Three simple statements which are not easy
The first statement is, "Make only agreements you intend to keep." This means we must think about our commitments and promises to be sure we can keep them before we say "yes." Otherwise, we must say "No!  I can't do that." The Bible asks the question, who should you trust, the person who tells you what you want to hear and then fails to deliver? Or, do we trust the person who tells you "no" right upfront?  The answer is obvious. It's the person who is willing to say no.

An agreement (or promise and/or commitment) is defined as a task which is specific, measurable and time sensitive, and where you believe you can deliver the desired result. For example, coming to work on-time is an agreement. If work starts at 8:30 AM, you need to arrive no later than 8:30 AM. You know how to get to work and you know when to leave the house and you know about (on average) how much time it will take. Therefore, you can make this agreement. Right? I know what you're thinking. Sometimes "stuff" happens. Sometimes that "stuff "messes up your method for arriving on-time. How can we protect our integrity when the "stuff" prevents us from keeping our agreements? This brings us to statement #2.

The second statement reinforces the first. It states, "Communicate immediately when you can't keep your agreement to those who need to know." If we can't come to work on-time due to weather, traffic, or other unforeseen circumstance, we must let people know immediately. Communicating the result of a miscalculation, mistake, and/or inability to predict an unpredictable event protects us. It is a demonstration of integrity as long as it does not become a trend or a habit.

The third statement supports the first two and builds a process by which we can manage our integrity in any and all events which can impact our performance. "Admit when a mistake is made and take action to correct it and prevent it from occurring again." If our choices show a pattern of broken agreements, we must stop and ask, "How can this be stopped?" Unless we are willing to break the pattern of dysfunction we convert from a leader into a victim of our circumstances. A victim is one who is injured and has little or no power for change. Committing to this last statement prevents us from falling victim. It lifts us up from injury to possibility.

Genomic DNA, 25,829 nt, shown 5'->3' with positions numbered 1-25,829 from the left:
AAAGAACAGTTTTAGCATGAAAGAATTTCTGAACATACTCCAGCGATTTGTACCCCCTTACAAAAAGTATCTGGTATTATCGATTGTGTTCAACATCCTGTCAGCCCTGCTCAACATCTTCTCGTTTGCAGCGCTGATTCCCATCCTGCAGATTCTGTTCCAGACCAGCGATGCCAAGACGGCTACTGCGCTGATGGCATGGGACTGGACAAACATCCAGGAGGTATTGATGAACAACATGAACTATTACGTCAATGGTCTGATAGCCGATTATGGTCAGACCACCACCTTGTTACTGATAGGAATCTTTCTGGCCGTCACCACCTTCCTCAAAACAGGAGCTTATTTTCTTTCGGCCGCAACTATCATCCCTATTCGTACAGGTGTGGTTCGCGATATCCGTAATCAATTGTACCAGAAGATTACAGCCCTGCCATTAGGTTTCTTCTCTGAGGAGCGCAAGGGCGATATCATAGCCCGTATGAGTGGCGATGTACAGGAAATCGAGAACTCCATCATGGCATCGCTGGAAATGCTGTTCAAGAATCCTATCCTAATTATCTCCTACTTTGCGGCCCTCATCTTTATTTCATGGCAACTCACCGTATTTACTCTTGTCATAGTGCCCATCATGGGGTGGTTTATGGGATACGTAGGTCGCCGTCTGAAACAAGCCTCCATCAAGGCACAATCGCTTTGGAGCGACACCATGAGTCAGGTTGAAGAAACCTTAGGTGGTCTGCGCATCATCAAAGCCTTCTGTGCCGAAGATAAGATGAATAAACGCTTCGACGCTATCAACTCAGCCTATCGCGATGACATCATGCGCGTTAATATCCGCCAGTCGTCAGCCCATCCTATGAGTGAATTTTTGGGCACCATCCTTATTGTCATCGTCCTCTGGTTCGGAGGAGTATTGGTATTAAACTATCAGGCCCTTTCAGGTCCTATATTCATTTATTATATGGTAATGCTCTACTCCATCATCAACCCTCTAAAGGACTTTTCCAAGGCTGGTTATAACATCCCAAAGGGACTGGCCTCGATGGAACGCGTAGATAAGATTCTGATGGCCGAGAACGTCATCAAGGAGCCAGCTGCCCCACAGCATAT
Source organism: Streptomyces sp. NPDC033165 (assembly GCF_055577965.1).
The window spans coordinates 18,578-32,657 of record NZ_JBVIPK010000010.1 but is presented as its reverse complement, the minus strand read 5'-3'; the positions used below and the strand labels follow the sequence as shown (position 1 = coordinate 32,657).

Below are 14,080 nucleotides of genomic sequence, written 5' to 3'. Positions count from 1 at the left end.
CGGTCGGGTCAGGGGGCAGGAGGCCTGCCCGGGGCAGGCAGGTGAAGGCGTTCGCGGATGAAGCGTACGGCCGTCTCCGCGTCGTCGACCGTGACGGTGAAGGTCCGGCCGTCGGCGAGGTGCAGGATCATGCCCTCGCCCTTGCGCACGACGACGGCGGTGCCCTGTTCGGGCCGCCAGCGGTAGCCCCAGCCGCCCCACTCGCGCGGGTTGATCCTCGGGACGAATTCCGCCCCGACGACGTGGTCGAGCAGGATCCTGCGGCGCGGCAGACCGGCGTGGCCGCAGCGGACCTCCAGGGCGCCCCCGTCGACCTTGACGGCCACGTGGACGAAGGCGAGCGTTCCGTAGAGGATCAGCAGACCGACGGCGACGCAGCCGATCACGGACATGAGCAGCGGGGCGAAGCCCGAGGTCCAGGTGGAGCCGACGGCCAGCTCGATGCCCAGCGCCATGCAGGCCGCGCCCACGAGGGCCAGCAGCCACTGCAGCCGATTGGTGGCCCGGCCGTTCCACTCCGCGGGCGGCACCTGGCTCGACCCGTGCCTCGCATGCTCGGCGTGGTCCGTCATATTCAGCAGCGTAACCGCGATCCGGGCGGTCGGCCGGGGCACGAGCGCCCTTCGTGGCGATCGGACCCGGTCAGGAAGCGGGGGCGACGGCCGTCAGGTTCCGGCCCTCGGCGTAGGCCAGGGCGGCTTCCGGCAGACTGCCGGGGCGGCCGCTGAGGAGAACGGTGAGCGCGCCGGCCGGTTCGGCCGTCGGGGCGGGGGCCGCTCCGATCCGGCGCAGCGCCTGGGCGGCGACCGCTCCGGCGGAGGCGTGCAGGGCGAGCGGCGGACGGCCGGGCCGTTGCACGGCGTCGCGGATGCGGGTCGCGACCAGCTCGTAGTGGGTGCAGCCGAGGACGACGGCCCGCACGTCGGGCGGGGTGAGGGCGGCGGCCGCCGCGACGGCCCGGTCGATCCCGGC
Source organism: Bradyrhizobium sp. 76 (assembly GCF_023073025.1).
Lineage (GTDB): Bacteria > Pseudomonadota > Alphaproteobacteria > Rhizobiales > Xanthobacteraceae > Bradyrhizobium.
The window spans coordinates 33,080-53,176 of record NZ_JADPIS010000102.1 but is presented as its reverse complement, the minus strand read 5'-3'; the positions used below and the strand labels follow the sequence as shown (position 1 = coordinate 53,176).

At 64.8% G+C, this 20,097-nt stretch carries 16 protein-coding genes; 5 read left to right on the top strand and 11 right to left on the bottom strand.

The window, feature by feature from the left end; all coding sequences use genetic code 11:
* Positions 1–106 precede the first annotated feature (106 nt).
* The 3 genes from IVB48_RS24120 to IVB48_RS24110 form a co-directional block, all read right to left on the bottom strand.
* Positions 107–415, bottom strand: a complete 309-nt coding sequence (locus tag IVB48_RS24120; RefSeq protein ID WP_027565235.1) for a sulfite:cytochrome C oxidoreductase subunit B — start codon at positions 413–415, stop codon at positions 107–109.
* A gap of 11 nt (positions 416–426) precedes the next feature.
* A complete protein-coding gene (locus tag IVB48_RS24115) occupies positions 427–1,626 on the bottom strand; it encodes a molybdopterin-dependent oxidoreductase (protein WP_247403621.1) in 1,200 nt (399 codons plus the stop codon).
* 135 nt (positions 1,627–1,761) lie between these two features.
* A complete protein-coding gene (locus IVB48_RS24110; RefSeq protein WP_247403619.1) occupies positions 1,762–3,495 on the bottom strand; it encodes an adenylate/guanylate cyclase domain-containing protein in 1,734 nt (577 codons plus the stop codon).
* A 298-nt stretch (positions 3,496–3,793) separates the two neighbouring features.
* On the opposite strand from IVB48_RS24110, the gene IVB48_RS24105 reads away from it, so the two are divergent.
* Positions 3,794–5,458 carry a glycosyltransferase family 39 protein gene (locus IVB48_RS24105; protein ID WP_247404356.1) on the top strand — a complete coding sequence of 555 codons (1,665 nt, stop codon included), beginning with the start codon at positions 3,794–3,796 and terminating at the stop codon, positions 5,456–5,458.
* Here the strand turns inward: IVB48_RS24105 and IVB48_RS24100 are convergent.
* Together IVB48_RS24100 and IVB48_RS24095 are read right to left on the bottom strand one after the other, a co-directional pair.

These three statements begin to define integrity. They are simple to understand but they are challenging (not easy) to live.  Making and keeping agreements is the minimum we can do to be a model of leadership. It is the minimum we can do to live with integrity. It is a foundation. We must build upon it. We must create and communicate a vision, inspire others, and communicate effectively, etc. But without these three statements, we have no foundation for integrity. Without this integrity, we have no leadership.
Dr. Wally Hauck is a Communico facilitator and author of Art of Leading: 3 Principles for Predictable Performance Improvement and Stop the Leadership Malpractice: How to Replace the Typical Performance Appraisal. You can follow him on Facebook.